By Neil Robertson, CEO, Compleat Software
Digital technologies have dramatically changed how we access, store and share information. Transparency is the new name of the game. Rather than lock valuable data in folders and inboxes, business leaders can open it up company-wide and empower their colleagues with inter-departmental knowledge.
Some managers are better at this than others. Many CFOs, for example, have an inbuilt, and entirely appropriate wariness: the responsibility for the company’s finances can weigh heavily on their shoulders, so they may prefer to keep financial data close to their chest. This often alienates, and frustrates, other board members, straining important working relationships. The problem often stems from technological advancements in the workplace, such as automation and artificial intelligence (AI), triggering insecurities. Instead of embracing how certain software can make their jobs easier, CFOs view it as a threat.
However, it’s paramount for the business that CFOs and FDs maintain a solid working relationship with the board, the stakeholders – and with the rest of the finance team. Key to this is communicating important information in a timely fashion. New technologies can make it easier to share knowledge and keep the business moving forward. CFOs should harness this power and play it to their advantage.
Connect and communicate
WANT TO BUILD A FINANCIAL EMPIRE?
Subscribe to the Global Banking & Finance Review Newsletter for FREE Get Access to Exclusive Reports to Save Time & Money
By using this form you agree with the storage and handling of your data by this website. We Will Not Spam, Rent, or Sell Your Information.
A company’s financial parameters are not set in stone. Business plans, primarily based on projected revenues and cash headroom, often change. In response, CFOs will typically hedge against a reduction in revenue, build greater cash reserves and adopt a prudent position to spending.
When various departments are affected by a shift in conditions, they need to know before the fact. Tightening the purse strings may be best for the business as a whole, but this usually entails cutting investment. When all financial decisions are made in isolation, department heads could suddenly find their budgets frozen. They could be mid-project, embarking on a recruitment drive or even signing the lease on a new office. All that hard work shelved for an indefinite time without any warning doesn’t foster much goodwill towards the financial team.
The board’s consternation is often compounded by the CFO’s inability (or unwillingness) to provide accurate, timely and relevant financial information on suppliers, budgets and projects. Without this knowledge, stakeholders and department heads struggle to delegate budget spend and assign responsibility and accountability.
Automated financial technology can change that. It can enable all board members to see every aspect of their supplier contracts, review every request to buy, every order commitment and know exactly where they stand on both corporate and project related budgets, 24×7. They’ll be able to track the status of their corporate budgets and cash flow without delay and check budget spend in real-time.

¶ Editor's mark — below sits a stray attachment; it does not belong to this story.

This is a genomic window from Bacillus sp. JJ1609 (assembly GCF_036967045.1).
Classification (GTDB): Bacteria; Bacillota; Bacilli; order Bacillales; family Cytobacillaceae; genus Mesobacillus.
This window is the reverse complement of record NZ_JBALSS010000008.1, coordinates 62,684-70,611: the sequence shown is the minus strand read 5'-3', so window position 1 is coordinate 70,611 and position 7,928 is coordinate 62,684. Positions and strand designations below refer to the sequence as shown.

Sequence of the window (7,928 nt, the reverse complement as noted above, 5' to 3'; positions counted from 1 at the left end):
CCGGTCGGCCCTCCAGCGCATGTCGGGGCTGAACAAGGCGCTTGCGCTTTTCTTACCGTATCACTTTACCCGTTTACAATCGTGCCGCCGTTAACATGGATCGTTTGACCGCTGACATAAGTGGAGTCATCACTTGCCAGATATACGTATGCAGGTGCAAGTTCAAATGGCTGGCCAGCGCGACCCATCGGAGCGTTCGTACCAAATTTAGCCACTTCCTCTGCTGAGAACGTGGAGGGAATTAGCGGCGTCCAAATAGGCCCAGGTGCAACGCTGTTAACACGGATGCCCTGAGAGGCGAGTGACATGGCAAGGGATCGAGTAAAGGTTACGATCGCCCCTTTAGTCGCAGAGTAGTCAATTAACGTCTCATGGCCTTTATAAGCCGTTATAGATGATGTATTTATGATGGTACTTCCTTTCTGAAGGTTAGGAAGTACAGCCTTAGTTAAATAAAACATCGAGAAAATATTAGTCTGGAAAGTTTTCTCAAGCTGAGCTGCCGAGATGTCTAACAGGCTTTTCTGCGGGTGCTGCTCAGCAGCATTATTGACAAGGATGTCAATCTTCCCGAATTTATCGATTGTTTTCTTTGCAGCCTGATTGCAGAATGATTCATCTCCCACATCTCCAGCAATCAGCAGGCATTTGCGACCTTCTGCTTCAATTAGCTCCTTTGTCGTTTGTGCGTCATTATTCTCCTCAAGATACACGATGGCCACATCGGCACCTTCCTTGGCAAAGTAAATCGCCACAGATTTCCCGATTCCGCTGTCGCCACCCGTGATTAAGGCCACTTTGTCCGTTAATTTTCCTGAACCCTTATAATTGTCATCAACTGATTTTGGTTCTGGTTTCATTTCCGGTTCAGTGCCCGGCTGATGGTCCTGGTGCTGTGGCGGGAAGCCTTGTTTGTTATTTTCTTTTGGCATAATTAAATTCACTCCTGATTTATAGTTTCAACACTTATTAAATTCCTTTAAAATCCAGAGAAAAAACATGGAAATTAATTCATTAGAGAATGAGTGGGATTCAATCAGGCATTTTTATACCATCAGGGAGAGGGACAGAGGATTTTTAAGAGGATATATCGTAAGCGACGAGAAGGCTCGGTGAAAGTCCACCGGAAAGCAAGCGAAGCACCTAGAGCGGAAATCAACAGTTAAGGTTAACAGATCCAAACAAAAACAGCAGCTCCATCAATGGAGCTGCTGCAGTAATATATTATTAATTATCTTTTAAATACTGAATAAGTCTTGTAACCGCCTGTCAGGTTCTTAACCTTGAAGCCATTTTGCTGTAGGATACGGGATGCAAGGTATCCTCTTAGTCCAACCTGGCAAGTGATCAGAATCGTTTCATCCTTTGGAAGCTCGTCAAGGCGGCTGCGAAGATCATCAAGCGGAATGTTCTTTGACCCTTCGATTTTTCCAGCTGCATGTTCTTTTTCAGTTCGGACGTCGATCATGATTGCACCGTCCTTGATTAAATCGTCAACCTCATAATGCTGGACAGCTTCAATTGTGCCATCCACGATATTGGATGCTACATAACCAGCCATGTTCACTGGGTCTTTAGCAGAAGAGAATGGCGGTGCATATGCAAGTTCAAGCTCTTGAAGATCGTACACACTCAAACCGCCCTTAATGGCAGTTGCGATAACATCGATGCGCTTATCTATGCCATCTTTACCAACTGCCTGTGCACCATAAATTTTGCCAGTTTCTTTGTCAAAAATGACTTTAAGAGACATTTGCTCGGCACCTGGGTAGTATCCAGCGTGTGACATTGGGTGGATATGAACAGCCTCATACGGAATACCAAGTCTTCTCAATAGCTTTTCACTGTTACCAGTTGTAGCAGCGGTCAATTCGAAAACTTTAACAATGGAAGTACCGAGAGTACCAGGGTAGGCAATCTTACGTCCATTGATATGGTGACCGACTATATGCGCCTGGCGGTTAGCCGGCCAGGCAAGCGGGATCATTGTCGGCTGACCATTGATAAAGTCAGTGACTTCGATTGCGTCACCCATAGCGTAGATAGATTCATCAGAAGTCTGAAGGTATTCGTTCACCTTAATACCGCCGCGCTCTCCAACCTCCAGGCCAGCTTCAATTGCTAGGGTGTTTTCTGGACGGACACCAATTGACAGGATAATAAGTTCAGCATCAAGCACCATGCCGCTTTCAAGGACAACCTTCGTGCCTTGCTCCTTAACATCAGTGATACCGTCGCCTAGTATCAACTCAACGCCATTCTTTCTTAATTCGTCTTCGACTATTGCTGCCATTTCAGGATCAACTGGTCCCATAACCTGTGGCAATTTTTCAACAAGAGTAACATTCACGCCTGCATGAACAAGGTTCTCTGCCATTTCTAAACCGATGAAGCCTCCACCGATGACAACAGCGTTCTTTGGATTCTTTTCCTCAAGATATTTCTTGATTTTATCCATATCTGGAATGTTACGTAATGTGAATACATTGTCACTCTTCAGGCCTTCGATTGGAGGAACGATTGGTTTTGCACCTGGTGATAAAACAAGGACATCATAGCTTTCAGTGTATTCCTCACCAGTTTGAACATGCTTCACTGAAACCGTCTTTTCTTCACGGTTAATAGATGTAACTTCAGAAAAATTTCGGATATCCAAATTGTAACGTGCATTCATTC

The quality of board level relationships is directly related to the willingness and ability of the CFO to clearly communicate the financial parameters in good time. This can be challenging in times of stress; CFOs often have to respond quickly when things do not go as expected. They also need to remain diligent and keep the business on track. The right technology can help them stay in control of the bigger financial picture – while also communicating critical information to all stakeholders in time for them to provide input and adjust their plans.
Trust and technology
Information is valuable currency, and sharing it can empower people to their advantage. When information is made available, teams know what they’re doing and why – this means they are far more able to get the job done well. And when the results are good, it makes the business leader in charge look good too.
Unfortunately, many CFOs and FDs limit the amount of information they share. They prefer to take a measured approach to projected revenues and anticipated business spend, and are unwilling to fully delegate financial responsibility and accountability to their colleagues. Simply put, they often don’t trust their fellow board members to stay within the set financial parameters.
This lack of confidence is simply a reflection of the archaic accounting processes that still exist in most organisations. Many businesses still rely on manually approved paper invoice trails and outdated management reports. And yet, about 75 percent of these old-fashioned processes add no real value to the business at all. What good is a 15-day old financial report? CFOs need real-time information to make agile decisions in the best interests of the entire company.
The perception that ‘real-time’ financial management is expensive is as archaic as a Commodore 64. The right technology liberates information and enables a far more transparent way of managing finances, and full transparency can promote greater trust between colleagues. For a more collaborative working environment, CFOs need to trust in their employees and other high-level colleagues, and they need that trust to be rewarded.
All board members and their teams need to become better financial managers. Access to real-time information will enable smarter, faster decisions and reduce the CFO’s workload. Financial responsibility can be delegated across the board, allowing them to manage exactly how their budgets are spent and be accountable for every penny. Manual accounting processes don’t give CFOs the support they need. Automated technologies can help them build stronger working relationships, and push the business forward.